I finished this morning’s Dublin Half Marathon in 1:28:51, which is exactly nine minutes quicker than I ran in last year’s race, over seven minutes under my old P.B., and my first time under 90 minutes for the distance.

You can check the Dublin Half Marathon 2014 results online or in Monday’s Irish Independent.

I was always fairly confident of setting a new P.B. today, but a bit uncertain about the sub-90. On recent form I was likely to sneak it by only 30 seconds – an uncomfortably close margin of error. Last night’s rain in Dublin made me even less certain, should it continue into race day.

But the rain had cleared by this morning, and the overhanging clouds kept off the beating sun that had proved tough on many runners in last year’s race.

The threat of bad weather hadn’t deterred competitors. An hour before the start, the Phoenix Park was heaving with runners and cars. This summer, people seem to be arriving earlier and earlier for each race to try and snaffle a precious parking space. Near Heuston Station a long queue of runners waited with varying degrees of patience for a shuttle bus to take them a mere 20-minute warm-up walk to the start area. Entry numbers seemed to be up considerably on last year. All great for the atmosphere but tough on the pre-race nerves if you’re stuck in traffic.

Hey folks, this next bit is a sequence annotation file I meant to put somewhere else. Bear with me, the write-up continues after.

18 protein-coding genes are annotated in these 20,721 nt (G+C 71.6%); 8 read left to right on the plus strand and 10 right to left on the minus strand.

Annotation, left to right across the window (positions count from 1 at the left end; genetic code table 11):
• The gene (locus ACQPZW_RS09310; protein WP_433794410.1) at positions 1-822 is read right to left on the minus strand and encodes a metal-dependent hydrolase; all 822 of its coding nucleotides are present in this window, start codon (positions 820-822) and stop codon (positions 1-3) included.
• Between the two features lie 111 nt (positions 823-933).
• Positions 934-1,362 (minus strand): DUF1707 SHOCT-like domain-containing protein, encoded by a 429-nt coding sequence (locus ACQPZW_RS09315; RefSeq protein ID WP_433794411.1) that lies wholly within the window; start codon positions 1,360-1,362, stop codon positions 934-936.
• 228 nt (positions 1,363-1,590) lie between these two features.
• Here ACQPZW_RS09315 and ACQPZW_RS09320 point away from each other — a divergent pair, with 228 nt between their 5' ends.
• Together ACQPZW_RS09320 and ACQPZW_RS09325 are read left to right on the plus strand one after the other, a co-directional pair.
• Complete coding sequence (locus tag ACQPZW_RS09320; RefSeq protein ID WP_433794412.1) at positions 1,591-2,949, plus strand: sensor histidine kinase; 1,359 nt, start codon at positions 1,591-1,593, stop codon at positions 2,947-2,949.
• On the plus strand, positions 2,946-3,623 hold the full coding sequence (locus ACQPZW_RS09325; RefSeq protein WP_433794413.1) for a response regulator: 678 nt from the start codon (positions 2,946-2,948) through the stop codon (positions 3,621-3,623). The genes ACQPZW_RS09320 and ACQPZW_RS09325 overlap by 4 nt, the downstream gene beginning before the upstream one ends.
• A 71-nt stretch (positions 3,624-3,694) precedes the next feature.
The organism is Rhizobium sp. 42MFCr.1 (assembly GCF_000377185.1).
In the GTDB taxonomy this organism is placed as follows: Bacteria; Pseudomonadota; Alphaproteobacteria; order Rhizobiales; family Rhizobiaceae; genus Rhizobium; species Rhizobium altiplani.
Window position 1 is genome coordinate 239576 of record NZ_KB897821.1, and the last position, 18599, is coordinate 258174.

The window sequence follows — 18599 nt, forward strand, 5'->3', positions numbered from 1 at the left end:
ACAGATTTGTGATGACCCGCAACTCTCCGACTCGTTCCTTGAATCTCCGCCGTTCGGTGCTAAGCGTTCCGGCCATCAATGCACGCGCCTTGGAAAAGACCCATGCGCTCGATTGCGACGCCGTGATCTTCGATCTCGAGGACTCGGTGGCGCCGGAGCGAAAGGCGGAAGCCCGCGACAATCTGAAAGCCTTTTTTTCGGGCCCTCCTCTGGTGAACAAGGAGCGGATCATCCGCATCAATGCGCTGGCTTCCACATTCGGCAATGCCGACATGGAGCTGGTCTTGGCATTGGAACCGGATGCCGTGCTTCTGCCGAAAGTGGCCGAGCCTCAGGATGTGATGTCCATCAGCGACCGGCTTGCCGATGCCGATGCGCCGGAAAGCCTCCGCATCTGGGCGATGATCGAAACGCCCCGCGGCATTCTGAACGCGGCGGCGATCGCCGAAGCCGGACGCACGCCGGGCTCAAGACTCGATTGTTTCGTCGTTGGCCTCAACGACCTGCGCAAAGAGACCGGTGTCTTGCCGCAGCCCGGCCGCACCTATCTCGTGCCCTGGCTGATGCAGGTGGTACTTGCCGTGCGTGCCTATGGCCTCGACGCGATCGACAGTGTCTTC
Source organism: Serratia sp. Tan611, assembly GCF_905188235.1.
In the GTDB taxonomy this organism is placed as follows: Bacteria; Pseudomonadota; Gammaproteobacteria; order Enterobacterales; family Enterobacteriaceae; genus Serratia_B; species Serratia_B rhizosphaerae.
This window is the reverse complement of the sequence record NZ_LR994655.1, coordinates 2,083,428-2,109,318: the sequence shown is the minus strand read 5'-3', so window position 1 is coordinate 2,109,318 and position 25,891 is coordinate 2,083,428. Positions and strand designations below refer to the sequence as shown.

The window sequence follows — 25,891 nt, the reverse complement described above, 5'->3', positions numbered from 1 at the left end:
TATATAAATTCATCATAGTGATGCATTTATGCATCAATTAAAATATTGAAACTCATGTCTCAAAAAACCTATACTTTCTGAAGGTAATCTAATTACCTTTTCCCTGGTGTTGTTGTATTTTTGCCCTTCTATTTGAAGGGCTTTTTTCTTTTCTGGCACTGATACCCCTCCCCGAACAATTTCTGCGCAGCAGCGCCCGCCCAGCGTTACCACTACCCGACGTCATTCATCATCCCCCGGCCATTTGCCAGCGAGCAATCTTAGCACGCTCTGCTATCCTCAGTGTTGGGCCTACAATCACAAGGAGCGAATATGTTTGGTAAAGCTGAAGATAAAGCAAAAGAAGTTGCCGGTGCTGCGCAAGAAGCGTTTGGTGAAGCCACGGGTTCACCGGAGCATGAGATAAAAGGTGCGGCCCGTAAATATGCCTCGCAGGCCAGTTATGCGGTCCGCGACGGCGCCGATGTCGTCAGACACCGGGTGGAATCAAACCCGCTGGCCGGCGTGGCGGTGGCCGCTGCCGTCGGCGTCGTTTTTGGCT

My race plan had been to put myself around 30 seconds ahead of the 1:30 pacers so that I could have a clear run and some open road. But when I went into the starting pen, 15 minutes before the off, the 1:30 pacers were up near the very front of the first wave, with a large number of devotees packed in tightly behind them.